​@Andrew it is there are new studies that show that adults can learn as fast as a child.
Venant Mwakio
Venant Mwakio Ай бұрын
Frankly this talk net result it is to pour a bit of cold water into a now popular opinion that your brain can remain sharp even in advance age if you keep it active . Not sure I wan to wholly embrace the message, let me shop around for more optimistic talks, shamelessly😊
Gabi Bliss
Gabi Bliss 2 ай бұрын
Lucky you.
Theresa Jeremias
Theresa Jeremias 3 ай бұрын
@Andrew ää0aa
chinookvalley Жыл бұрын
My parents were both orphaned during the Great Depression. They had to fight for their lives. Nothing came easily. Living on the streets. Getting passed from one family to someone else. I think of what they must have endured... yet they were happy, healthy, loving, successful, and enthusiastic. Dad passed at 91, mom at 87. At the times of their deaths they were sharp and focused. Amazing.
Jairo Franco
Jairo Franco 10 ай бұрын
@Brandon Logan lol how is everything going ?
Brandon Logan
Brandon Logan Жыл бұрын
Yeah koko
Brandon Logan
Brandon Logan Жыл бұрын
Alright k
Brandon Logan
Brandon Logan Жыл бұрын
Dp Chait
Dp Chait 11 ай бұрын
I remember when I taught myself to read and write Japanese at the age of 46. I could almost feel the changes in my brain due to the extreme restructuring of the visual / comprehension that was neccessary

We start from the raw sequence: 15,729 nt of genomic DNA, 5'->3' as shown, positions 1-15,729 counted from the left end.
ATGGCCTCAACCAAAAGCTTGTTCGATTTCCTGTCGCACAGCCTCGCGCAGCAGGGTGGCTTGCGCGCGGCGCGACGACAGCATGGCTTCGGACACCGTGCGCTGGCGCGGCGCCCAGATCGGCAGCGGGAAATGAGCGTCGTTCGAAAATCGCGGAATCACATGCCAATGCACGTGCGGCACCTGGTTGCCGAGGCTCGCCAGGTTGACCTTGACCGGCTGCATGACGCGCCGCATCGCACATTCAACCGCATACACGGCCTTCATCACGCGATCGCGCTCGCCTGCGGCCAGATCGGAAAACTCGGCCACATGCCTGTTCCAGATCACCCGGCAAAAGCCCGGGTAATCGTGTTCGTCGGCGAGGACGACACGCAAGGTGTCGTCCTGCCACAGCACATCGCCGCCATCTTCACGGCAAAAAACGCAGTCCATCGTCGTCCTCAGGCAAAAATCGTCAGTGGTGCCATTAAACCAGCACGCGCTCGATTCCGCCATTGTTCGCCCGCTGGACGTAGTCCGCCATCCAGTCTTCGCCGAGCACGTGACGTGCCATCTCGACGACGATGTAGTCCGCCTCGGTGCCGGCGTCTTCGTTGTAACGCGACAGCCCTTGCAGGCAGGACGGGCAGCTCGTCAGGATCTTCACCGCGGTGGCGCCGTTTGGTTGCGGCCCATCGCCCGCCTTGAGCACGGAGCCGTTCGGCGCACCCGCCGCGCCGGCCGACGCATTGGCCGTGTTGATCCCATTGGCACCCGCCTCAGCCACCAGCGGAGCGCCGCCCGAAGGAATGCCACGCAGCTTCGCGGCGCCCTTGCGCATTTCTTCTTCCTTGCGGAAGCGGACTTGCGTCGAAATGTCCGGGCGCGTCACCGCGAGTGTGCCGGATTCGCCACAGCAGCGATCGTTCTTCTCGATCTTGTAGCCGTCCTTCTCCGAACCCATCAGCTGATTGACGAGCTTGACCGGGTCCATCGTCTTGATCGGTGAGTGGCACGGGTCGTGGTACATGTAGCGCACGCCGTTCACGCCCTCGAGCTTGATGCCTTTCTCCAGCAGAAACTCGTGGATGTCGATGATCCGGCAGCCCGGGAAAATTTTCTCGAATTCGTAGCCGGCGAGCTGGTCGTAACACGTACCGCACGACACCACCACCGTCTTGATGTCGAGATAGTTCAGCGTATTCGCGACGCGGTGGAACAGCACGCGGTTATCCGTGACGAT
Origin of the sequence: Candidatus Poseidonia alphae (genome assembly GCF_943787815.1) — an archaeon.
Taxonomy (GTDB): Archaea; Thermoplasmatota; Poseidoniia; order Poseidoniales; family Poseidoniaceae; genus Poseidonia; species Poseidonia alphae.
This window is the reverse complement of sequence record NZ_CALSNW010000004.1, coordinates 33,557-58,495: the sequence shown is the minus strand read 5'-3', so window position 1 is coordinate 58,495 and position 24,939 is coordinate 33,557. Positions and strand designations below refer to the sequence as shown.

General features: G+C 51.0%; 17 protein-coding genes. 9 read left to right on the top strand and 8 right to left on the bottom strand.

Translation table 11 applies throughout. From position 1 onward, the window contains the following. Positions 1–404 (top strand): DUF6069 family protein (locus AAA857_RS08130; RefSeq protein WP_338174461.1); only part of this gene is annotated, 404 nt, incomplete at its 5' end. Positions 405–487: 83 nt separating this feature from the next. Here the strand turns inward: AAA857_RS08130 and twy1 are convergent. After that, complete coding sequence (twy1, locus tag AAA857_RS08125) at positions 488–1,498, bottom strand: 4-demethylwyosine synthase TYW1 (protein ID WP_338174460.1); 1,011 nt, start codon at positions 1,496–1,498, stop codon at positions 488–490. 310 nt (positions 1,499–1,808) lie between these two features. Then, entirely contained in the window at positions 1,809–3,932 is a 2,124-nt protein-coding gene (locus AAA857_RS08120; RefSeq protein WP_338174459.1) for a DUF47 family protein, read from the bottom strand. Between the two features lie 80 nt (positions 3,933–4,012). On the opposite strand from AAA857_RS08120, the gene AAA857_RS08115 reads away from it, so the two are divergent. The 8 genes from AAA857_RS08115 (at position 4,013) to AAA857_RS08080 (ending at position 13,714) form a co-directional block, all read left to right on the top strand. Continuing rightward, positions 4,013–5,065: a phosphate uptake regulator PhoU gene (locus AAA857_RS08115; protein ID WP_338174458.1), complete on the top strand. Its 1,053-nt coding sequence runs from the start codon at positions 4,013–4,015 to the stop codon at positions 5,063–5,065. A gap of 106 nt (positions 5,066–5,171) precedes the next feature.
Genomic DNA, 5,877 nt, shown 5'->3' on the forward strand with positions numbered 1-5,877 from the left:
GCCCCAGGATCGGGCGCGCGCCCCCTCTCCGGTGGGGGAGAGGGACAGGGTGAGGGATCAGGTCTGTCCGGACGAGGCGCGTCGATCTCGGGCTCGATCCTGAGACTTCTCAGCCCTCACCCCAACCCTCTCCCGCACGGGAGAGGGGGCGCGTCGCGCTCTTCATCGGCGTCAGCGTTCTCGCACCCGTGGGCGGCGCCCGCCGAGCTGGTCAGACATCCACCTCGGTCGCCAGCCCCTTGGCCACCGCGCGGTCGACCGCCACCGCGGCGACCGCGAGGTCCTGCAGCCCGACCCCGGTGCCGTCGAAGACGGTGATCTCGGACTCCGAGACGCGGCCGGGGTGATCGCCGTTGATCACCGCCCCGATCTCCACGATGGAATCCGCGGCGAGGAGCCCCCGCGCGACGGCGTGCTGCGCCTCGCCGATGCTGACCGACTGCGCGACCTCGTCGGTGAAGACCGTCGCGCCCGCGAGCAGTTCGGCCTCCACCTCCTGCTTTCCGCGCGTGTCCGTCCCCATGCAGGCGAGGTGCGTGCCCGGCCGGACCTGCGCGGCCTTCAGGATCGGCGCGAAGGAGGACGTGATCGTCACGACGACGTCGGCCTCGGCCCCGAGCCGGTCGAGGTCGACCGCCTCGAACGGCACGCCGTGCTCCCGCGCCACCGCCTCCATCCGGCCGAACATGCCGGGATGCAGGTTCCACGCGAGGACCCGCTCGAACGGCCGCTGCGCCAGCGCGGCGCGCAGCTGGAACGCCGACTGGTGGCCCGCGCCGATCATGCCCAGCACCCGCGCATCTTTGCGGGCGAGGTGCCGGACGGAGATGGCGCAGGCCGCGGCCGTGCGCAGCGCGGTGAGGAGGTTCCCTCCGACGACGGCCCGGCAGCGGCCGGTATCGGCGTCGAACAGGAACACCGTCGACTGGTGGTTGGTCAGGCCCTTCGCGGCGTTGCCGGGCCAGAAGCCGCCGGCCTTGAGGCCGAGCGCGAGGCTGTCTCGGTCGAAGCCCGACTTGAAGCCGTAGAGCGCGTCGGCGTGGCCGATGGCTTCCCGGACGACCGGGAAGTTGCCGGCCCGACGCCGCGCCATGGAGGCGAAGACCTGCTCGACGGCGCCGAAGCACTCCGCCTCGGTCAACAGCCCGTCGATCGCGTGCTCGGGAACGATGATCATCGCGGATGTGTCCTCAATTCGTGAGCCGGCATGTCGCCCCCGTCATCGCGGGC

Ekaterina 3 ай бұрын
That's more than incredible!!! How long did it take, if I may ask? I'm such linguistic anti talent, but would love to learn something extremely difficult. For now I think, I'll start learning the Morse Code, as I always wanted to do that, since I was nine years old. You must be really talented, not like me. 🥀
Heidi Allison
Heidi Allison 4 ай бұрын
Yes, I know what you mean. When learning a new language, it literally does feel like your brain is changing physically.
Robbie Anderson
Robbie Anderson 8 ай бұрын
Wow! 🤩
Supriti Maiti
Supriti Maiti 3 жыл бұрын
The most important thing is the drive, instinct, stimulation to learn. When one feels that there is nothing to worry about in the environment, that drive dies down. But if the environment keep changing, if someone has to constantly adapt to his/her environment to survive - the learning process has to continue. So, there is nothing like 'time's up' in neuroplasticity theory. It's another sensory driven outcome model which is there always, will be there throughout our life span.
R. James
R. James Ай бұрын
I have dyslexia it very hard for me to learn how to Read and write specially if English is not my first language that makes me feel that I am not smart enough😔
R. Pi II
R. Pi II 4 ай бұрын
@Kevin M. definitely related the intensity can be de-emphasized, though. new therapies promising. (( i know a couple of EMDR success stories after trauma. and that's not even drug-intensive))
Star 42#
Star 42# 9 ай бұрын
we can't stop until we are GODs and free Mankind from Ourselves, Simple hahaha
Ron Noonan
Ron Noonan Жыл бұрын
Frank Martinez
Frank Martinez 3 жыл бұрын
I remember learning about plasticity at 24 and I went back to school majored as electrical engineer and psychology. I am still learning more today. Downey California
Ekaterina 3 ай бұрын
@Steph Despite MS it's never, ever too late! 👍
Ekaterina 3 ай бұрын
@Raccoon Nation what's happening in California, if it's ok to ask? Thank you so much.